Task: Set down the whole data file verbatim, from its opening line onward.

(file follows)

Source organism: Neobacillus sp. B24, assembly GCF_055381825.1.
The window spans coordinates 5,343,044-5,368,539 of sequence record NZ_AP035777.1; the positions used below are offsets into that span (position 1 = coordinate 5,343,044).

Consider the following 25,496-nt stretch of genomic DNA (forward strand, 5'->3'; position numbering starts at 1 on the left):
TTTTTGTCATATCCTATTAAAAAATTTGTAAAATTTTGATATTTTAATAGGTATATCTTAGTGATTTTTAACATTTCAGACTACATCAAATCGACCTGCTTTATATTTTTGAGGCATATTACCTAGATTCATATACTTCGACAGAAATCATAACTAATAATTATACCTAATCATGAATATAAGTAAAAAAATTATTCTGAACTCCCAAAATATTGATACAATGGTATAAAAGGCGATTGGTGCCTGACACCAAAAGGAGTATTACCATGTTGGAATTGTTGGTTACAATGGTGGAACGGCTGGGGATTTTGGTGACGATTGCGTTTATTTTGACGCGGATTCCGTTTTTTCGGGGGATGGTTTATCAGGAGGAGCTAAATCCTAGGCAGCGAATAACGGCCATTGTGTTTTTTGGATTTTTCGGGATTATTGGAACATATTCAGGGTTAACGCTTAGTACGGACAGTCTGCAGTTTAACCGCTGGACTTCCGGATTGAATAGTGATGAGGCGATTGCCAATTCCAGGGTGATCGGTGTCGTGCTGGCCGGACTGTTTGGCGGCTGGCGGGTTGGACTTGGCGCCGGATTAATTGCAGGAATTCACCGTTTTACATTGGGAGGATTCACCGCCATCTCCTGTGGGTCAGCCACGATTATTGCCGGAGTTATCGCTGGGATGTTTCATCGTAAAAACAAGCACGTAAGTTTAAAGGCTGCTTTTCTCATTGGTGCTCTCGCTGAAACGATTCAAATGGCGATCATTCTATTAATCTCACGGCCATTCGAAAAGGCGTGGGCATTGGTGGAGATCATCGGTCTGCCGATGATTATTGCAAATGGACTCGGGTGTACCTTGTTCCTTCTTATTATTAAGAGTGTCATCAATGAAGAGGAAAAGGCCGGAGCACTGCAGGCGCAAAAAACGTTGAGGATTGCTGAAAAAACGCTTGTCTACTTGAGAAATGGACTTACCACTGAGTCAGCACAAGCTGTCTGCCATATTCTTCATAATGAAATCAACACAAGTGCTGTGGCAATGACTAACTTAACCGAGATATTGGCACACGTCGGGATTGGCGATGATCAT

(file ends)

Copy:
Source organism: Neobacillus sp. B24, assembly GCF_055381825.1.
The window spans coordinates 5,343,044-5,368,539 of sequence record NZ_AP035777.1; the positions used below are offsets into that span (position 1 = coordinate 5,343,044).

Consider the following 25,496-nt stretch of genomic DNA (forward strand, 5'->3'; position numbering starts at 1 on the left):
TTTTTGTCATATCCTATTAAAAAATTTGTAAAATTTTGATATTTTAATAGGTATATCTTAGTGATTTTTAACATTTCAGACTACATCAAATCGACCTGCTTTATATTTTTGAGGCATATTACCTAGATTCATATACTTCGACAGAAATCATAACTAATAATTATACCTAATCATGAATATAAGTAAAAAAATTATTCTGAACTCCCAAAATATTGATACAATGGTATAAAAGGCGATTGGTGCCTGACACCAAAAGGAGTATTACCATGTTGGAATTGTTGGTTACAATGGTGGAACGGCTGGGGATTTTGGTGACGATTGCGTTTATTTTGACGCGGATTCCGTTTTTTCGGGGGATGGTTTATCAGGAGGAGCTAAATCCTAGGCAGCGAATAACGGCCATTGTGTTTTTTGGATTTTTCGGGATTATTGGAACATATTCAGGGTTAACGCTTAGTACGGACAGTCTGCAGTTTAACCGCTGGACTTCCGGATTGAATAGTGATGAGGCGATTGCCAATTCCAGGGTGATCGGTGTCGTGCTGGCCGGACTGTTTGGCGGCTGGCGGGTTGGACTTGGCGCCGGATTAATTGCAGGAATTCACCGTTTTACATTGGGAGGATTCACCGCCATCTCCTGTGGGTCAGCCACGATTATTGCCGGAGTTATCGCTGGGATGTTTCATCGTAAAAACAAGCACGTAAGTTTAAAGGCTGCTTTTCTCATTGGTGCTCTCGCTGAAACGATTCAAATGGCGATCATTCTATTAATCTCACGGCCATTCGAAAAGGCGTGGGCATTGGTGGAGATCATCGGTCTGCCGATGATTATTGCAAATGGACTCGGGTGTACCTTGTTCCTTCTTATTATTAAGAGTGTCATCAATGAAGAGGAAAAGGCCGGAGCACTGCAGGCGCAAAAAACGTTGAGGATTGCTGAAAAAACGCTTGTCTACTTGAGAAATGGACTTACCACTGAGTCAGCACAAGCTGTCTGCCATATTCTTCATAATGAAATCAACACAAGTGCTGTGGCAATGACTAACTTAACCGAGATATTGGCACACGTCGGGATTGGCGATGATCAT